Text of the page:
When Can a Court Order Life Insurance to Secure Alimony or Child Support?
A requirement that an alimony award be secured by life insurance is not mandated. Rather, “it is justified only if there is a demonstrated need to protect the alimony recipient.” Lapham v. Lapham, 778 So. 2d 487, 489 (Fla. 5th DCA 2001) (quoting Hedendal v. Hedendal, 695 So. 2d 391, 392 (Fla. 4th DCA 1997)). “[W]hen ordering a party to purchase life insurance, “the trial court must make specific evidentiary findings regarding the availability and cost of insurance, the obligor’s ability to pay, and the special circumstances that warrant the requirement for security of the obligation.” Foster v. Foster, 83 So. 3d 747, 748 (Fla. 5th DCA 2011); see also Alpha v. Alpha, 885 So. 2d 1023, 1033-34 (Fla. 5th DCA 2004). “The failure to make the necessary findings” to support an order requiring the maintenance of life insurance to secure the payment of alimony or child support “constitutes reversible error.” Id.
Moreover, “[t]he amount of insurance must be related to the extent of the obligation being secured.” See Burnham, 884 So. 2d at 392 (citing Zangari v. Cunningham, 839 So. 2d 918, 920 (Fla. 2d DCA 2003)). It is error, for example, for a trial court to require the obligated spouse to purchase a life insurance policy in an amount that exceeds his support obligation. See Beharry v. Drake, 52 So. 3d 790, 793 (Fla. 5th DCA 2010). Accordingly, the trial court must specify whether the insurance is security for unpaid support obligations, in which case only a portion of the proceeds are to be distributed to the beneficiaries upon the spouse’s death to minimize economic harm to the family. See Smith v. Smith, 912 So. 2d 702, 705 (Fla. 2d DCA 2005). In other words, the surviving spouse is not to receive a windfall, but merely the amount of her remaining support obligation.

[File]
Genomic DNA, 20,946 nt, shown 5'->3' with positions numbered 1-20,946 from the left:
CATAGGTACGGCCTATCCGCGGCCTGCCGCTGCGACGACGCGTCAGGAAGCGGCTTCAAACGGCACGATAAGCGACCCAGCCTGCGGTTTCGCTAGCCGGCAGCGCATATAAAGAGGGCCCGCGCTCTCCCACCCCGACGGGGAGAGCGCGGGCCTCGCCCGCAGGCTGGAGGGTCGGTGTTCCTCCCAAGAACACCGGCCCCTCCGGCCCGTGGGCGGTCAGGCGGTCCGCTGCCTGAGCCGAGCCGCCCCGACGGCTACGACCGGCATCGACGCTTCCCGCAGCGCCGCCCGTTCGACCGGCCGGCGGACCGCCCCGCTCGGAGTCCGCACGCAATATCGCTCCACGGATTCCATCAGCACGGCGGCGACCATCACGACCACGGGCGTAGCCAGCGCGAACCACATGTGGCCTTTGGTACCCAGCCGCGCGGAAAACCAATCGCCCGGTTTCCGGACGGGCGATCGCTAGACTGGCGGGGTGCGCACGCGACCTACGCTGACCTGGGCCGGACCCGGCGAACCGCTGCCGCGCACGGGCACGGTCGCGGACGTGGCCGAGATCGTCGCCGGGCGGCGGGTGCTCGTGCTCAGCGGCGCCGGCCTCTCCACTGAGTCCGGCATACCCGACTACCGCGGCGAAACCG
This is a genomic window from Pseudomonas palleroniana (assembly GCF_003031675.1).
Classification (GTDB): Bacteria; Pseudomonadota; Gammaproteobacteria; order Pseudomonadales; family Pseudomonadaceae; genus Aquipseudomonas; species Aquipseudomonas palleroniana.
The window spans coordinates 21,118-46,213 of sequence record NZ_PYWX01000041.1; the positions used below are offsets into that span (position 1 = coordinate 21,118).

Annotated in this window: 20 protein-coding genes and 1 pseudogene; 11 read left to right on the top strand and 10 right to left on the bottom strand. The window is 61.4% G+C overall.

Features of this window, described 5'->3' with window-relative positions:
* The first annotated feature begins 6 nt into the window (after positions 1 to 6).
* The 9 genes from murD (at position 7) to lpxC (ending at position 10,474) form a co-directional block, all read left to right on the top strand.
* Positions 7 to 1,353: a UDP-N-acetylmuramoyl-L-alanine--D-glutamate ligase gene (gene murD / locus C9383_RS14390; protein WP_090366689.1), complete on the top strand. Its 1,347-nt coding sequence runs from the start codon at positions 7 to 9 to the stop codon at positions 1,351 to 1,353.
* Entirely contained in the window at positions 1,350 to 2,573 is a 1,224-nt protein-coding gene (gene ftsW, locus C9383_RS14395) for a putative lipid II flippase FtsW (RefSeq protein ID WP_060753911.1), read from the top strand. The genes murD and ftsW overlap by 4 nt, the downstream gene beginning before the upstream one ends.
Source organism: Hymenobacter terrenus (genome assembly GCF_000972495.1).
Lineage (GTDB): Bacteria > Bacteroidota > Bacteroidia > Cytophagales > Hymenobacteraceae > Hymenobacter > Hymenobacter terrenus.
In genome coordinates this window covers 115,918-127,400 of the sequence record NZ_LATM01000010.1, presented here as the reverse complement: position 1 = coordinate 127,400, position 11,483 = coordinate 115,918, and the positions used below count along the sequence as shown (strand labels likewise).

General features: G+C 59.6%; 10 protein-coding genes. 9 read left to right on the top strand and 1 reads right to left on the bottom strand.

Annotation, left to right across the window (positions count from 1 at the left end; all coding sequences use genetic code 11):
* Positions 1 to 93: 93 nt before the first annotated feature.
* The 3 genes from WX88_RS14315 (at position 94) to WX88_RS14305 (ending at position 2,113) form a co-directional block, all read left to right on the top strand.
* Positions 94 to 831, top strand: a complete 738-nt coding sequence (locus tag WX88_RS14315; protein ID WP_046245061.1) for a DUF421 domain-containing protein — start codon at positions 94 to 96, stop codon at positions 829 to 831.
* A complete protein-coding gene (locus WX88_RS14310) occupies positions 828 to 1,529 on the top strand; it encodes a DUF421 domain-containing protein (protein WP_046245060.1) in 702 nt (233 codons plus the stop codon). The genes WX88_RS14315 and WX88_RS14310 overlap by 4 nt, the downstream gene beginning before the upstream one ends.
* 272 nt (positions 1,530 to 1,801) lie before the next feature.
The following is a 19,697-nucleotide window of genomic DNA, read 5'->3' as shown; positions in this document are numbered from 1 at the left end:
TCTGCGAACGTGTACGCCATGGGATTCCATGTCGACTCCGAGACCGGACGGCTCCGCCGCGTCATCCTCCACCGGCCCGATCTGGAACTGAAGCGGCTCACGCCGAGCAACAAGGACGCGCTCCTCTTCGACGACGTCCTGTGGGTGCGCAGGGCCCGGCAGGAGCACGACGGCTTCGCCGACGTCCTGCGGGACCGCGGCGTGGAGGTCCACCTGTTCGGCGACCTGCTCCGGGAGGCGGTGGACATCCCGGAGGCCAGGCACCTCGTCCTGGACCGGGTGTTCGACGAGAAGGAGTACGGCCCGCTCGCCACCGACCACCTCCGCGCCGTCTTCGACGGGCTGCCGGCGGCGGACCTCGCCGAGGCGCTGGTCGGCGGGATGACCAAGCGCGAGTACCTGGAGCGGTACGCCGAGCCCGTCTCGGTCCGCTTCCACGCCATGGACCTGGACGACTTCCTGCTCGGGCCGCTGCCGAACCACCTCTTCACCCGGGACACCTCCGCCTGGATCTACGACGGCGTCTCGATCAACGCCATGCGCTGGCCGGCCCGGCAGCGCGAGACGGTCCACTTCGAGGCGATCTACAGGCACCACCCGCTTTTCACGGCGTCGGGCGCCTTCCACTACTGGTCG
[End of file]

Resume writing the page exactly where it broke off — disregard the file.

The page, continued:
Essentially, a Court must consider whether the death of the payor spouse would leave the payee spouse in dire economic circumstances. If the spouse receiving alimony also received a large equitable distribution award and has the ability to work, mandating life insurance is not appropriate as there is no dire economic need. See also Ruberg v. Ruberg, 858 So. 2d 1147, 1157 (Fla. 2d DCA 2003) (reversing security requirement in part because there was no basis in the record for concluding that former wife would face dire economic circumstances if former husband died).” Sweeny v. Sweeny, 113 So. 3d 987 (Fla. 5th DCA 2013).
Life insurance to secure support obligations can be extraordinarily expensive and burdensome to obtain. Trial courts must be cognizant of the special circumstances, which would warrant requiring a life insurance policy to secure support obligations and must make specific factual findings in order to do so.